The Yakuza (1974)    2 Stars

“100 years ago they were called Samurai.”

The Yakuza (1974)
The Yakuza (1974)

Director: Sidney Pollack

Cast: Robert Mitchum, Ken Takakura, Brian Keith

Synopsis: Harry Kilmer returns to Japan after several years in order to rescue his friend George’s kidnapped daughter – and ends up on the wrong side of the Yakuza, the notorious Japanese mafia…







Craggy Harry Kilmer (Robert Mitchum – Out of the Past, Cape Fear) returns to Japan 25 years after he was part of the occupation forces in Sidney Pollack’s admirable The Yakuza. He has a friend in the States whose name is George Tanner (Brian Keith – 5 Against the House, Reflections in a Golden Eye). George is in trouble with the Yakuza, Japan’s answer to the Mafia. He reneged on a deal to supply them with guns, so they’ve snatched his daughter, and won’t give her back – at least not in one piece – until they get the munitions they paid for. Tanner knows Kilmer has contacts in the Yakuza, because while he was serving in Japan he dated a local woman (Keiko Kishi) whose brother (Ken Takakura) is a member, and asks for his help. In fact, the plot’s more complicated than that, but space and time don’t allow a fuller synopsis. Needless to say, it’s a complicated situation.

Kung Fu was big in the early 70s, and TV and moviemakers were keen to cash in on this craze for the Oriental. Japan, China, Hong Kong – it didn’t really matter; the cultures were interchangeable as far as Hollywood was concerned. The Yakuza isn’t a cash-in, though – it’s better than that. It’s about missed chances and regrets for the past and for what could have been. The script by Paul Schrader and Robert Towne – who, between them, wrote Taxi Driver and Chinatown – is sharp and intelligent. It makes a real effort to explore and explain Japanese and Yakuza culture. There’s little action – and no chop-socky acrobatics. The Japanese speak in their own tongue when addressing one another, and we never get to know what they say because there are no subtitles. But it doesn’t matter – we always know what’s going on.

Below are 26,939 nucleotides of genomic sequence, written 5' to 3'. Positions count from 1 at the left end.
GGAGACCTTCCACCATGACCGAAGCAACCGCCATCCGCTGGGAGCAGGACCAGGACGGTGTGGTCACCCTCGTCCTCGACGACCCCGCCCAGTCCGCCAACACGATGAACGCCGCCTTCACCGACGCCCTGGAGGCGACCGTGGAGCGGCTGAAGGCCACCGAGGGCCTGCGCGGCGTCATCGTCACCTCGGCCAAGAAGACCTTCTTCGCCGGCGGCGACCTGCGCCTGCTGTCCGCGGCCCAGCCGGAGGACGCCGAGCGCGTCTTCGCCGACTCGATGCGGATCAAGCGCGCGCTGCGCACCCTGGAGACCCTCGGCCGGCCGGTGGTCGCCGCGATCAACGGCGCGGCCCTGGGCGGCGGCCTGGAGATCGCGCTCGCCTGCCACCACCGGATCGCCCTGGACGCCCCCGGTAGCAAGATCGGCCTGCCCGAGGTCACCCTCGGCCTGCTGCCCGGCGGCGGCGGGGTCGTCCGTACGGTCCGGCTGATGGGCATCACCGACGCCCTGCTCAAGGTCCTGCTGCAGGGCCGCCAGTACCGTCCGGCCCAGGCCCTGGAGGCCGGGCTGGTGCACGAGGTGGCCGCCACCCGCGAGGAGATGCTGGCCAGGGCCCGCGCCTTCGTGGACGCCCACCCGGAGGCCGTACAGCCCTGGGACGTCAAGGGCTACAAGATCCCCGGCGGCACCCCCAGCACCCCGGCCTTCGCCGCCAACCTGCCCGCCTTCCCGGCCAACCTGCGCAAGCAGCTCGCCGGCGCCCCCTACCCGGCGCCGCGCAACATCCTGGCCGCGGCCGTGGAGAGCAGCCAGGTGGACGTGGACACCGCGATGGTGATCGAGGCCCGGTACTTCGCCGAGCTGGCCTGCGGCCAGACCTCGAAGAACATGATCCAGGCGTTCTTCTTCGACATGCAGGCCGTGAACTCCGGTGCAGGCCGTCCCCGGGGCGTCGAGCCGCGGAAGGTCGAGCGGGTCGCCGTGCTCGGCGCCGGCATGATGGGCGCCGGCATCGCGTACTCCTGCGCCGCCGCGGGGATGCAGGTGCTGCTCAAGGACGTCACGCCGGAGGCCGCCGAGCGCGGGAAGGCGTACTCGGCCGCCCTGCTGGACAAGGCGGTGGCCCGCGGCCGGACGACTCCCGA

Mitchum gives a half-decent performance at a time in his life when he was beginning to look as if he didn’t give a damn whether he gave a good performance or not, while Richard Jordan, who plays Tanner’s nephew sent to accompany Kilmer on his mission, serves as the audience surrogate. Initially, we think he’s going to be something of a sleaze because of his abominable fashion sense (even for 1974), but he turns out to be a pretty decent guy. The standout performance is Ken Takakura, though, who endows his quietly tragic character with the dignity and grace he deserves. It’s a good film, you should watch it.

(Reviewed 6th September 2015)

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